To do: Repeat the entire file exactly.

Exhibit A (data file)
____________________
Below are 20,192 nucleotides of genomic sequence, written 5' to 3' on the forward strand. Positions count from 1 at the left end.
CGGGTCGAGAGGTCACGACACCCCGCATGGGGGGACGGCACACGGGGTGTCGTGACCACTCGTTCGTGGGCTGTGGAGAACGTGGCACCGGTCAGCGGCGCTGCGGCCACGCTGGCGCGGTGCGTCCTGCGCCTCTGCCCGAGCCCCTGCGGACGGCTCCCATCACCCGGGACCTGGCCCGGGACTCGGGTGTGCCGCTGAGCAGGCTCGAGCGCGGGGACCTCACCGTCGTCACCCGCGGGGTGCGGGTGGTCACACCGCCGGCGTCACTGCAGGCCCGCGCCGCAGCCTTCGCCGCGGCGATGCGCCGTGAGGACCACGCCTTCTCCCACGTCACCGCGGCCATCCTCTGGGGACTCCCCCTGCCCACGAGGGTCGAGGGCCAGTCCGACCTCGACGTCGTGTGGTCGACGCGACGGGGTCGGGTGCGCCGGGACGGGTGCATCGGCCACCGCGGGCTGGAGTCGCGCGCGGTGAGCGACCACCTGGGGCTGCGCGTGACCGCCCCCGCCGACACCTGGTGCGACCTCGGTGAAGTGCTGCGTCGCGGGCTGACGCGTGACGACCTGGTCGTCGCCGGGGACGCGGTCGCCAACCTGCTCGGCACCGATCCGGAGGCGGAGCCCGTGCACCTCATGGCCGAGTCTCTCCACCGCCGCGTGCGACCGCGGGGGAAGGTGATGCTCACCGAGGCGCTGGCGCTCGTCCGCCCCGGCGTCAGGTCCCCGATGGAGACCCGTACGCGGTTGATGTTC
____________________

Below are 20,192 nucleotides of genomic sequence, written 5' to 3' on the forward strand. Positions count from 1 at the left end.
CGGGTCGAGAGGTCACGACACCCCGCATGGGGGGACGGCACACGGGGTGTCGTGACCACTCGTTCGTGGGCTGTGGAGAACGTGGCACCGGTCAGCGGCGCTGCGGCCACGCTGGCGCGGTGCGTCCTGCGCCTCTGCCCGAGCCCCTGCGGACGGCTCCCATCACCCGGGACCTGGCCCGGGACTCGGGTGTGCCGCTGAGCAGGCTCGAGCGCGGGGACCTCACCGTCGTCACCCGCGGGGTGCGGGTGGTCACACCGCCGGCGTCACTGCAGGCCCGCGCCGCAGCCTTCGCCGCGGCGATGCGCCGTGAGGACCACGCCTTCTCCCACGTCACCGCGGCCATCCTCTGGGGACTCCCCCTGCCCACGAGGGTCGAGGGCCAGTCCGACCTCGACGTCGTGTGGTCGACGCGACGGGGTCGGGTGCGCCGGGACGGGTGCATCGGCCACCGCGGGCTGGAGTCGCGCGCGGTGAGCGACCACCTGGGGCTGCGCGTGACCGCCCCCGCCGACACCTGGTGCGACCTCGGTGAAGTGCTGCGTCGCGGGCTGACGCGTGACGACCTGGTCGTCGCCGGGGACGCGGTCGCCAACCTGCTCGGCACCGATCCGGAGGCGGAGCCCGTGCACCTCATGGCCGAGTCTCTCCACCGCCGCGTGCGACCGCGGGGGAAGGTGATGCTCACCGAGGCGCTGGCGCTCGTCCGCCCCGGCGTCAGGTCCCCGATGGAGACCCGTACGCGGTTGATGTTC